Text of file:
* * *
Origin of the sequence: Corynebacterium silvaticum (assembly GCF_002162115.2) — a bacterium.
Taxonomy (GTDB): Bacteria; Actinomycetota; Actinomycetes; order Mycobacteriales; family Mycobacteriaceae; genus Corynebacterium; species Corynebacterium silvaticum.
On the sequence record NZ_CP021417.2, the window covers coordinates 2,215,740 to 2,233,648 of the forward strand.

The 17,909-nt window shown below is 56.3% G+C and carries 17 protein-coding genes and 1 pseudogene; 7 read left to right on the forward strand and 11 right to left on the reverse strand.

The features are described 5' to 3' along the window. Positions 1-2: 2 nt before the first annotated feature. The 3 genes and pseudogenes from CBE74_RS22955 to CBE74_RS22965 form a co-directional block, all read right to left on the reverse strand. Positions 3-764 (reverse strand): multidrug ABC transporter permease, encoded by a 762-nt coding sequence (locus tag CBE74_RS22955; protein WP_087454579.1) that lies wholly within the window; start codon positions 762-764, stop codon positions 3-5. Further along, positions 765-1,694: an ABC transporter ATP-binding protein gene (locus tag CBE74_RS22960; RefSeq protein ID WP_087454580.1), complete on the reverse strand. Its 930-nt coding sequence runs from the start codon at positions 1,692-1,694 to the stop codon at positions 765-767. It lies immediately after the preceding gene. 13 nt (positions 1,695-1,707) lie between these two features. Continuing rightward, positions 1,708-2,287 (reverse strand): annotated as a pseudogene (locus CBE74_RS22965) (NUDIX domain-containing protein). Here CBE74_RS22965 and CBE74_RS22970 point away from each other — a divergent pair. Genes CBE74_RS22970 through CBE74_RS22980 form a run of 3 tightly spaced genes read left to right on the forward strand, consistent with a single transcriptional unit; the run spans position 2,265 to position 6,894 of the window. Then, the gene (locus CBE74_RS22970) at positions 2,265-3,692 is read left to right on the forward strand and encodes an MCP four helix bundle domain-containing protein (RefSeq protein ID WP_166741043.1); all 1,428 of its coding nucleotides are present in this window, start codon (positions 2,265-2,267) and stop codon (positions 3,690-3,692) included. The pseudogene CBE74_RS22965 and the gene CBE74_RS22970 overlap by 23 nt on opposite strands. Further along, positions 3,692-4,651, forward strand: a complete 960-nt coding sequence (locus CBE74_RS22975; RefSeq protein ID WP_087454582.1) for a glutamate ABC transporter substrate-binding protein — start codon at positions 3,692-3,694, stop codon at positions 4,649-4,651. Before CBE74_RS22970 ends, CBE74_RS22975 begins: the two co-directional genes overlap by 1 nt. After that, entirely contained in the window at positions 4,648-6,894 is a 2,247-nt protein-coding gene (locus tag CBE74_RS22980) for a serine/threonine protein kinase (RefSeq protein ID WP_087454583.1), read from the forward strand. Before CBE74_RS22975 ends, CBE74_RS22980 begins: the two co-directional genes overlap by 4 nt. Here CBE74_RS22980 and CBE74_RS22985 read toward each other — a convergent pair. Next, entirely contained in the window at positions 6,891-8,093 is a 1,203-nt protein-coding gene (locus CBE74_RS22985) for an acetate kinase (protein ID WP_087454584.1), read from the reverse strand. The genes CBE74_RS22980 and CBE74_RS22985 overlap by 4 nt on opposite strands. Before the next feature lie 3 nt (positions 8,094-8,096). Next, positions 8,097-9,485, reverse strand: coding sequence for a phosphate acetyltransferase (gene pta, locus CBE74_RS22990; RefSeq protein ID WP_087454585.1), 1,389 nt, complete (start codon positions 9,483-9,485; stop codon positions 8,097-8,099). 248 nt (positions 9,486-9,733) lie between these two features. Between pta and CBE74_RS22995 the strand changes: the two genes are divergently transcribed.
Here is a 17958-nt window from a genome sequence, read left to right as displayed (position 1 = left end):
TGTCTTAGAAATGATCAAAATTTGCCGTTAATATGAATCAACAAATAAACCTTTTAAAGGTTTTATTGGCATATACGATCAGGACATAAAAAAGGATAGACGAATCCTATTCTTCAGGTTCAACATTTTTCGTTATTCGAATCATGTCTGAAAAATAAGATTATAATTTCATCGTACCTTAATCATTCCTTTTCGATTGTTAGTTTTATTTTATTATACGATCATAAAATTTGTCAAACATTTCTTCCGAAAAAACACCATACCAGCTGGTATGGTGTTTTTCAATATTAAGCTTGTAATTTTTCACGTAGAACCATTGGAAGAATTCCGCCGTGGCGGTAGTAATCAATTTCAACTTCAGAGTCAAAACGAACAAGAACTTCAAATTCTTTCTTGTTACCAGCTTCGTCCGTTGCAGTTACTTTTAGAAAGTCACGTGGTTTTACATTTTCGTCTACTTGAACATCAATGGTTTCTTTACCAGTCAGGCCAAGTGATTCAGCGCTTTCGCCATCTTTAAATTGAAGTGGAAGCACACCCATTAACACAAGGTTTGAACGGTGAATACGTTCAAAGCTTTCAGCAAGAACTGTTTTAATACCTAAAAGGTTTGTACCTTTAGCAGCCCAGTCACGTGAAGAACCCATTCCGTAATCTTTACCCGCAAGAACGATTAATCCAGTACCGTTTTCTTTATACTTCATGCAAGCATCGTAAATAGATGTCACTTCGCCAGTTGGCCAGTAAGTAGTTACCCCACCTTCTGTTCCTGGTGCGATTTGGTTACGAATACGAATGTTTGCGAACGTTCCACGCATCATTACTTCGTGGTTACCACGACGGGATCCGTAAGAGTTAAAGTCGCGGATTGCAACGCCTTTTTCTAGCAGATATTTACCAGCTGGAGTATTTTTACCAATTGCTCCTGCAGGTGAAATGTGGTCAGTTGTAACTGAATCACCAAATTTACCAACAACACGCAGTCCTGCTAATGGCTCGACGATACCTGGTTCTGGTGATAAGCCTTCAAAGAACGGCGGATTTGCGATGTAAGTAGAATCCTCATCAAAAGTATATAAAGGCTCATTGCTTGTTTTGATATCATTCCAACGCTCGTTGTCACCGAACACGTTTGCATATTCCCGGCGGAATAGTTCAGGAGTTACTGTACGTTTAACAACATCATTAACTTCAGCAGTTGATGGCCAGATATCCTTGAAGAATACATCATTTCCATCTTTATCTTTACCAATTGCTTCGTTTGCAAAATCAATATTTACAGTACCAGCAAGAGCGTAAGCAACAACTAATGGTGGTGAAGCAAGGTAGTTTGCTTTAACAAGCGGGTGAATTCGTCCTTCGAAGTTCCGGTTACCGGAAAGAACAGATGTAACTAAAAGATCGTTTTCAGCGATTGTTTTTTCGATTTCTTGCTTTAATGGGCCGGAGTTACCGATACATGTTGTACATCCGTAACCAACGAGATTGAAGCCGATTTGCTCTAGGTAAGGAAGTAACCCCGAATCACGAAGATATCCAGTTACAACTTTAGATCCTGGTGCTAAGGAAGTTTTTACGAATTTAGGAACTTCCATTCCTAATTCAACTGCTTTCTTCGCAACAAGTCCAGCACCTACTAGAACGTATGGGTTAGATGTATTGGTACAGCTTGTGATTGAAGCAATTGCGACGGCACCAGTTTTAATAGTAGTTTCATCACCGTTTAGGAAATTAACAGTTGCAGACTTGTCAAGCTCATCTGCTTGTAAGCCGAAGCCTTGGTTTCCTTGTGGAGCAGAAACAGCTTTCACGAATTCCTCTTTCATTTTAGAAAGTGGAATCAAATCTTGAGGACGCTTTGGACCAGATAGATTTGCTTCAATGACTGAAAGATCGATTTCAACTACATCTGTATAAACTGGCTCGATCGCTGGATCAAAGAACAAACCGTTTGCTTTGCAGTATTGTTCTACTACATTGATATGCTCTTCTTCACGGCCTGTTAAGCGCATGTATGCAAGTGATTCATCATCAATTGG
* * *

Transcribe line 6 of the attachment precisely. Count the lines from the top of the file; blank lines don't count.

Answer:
Here is a 17958-nt window from a genome sequence, read left to right as displayed (position 1 = left end):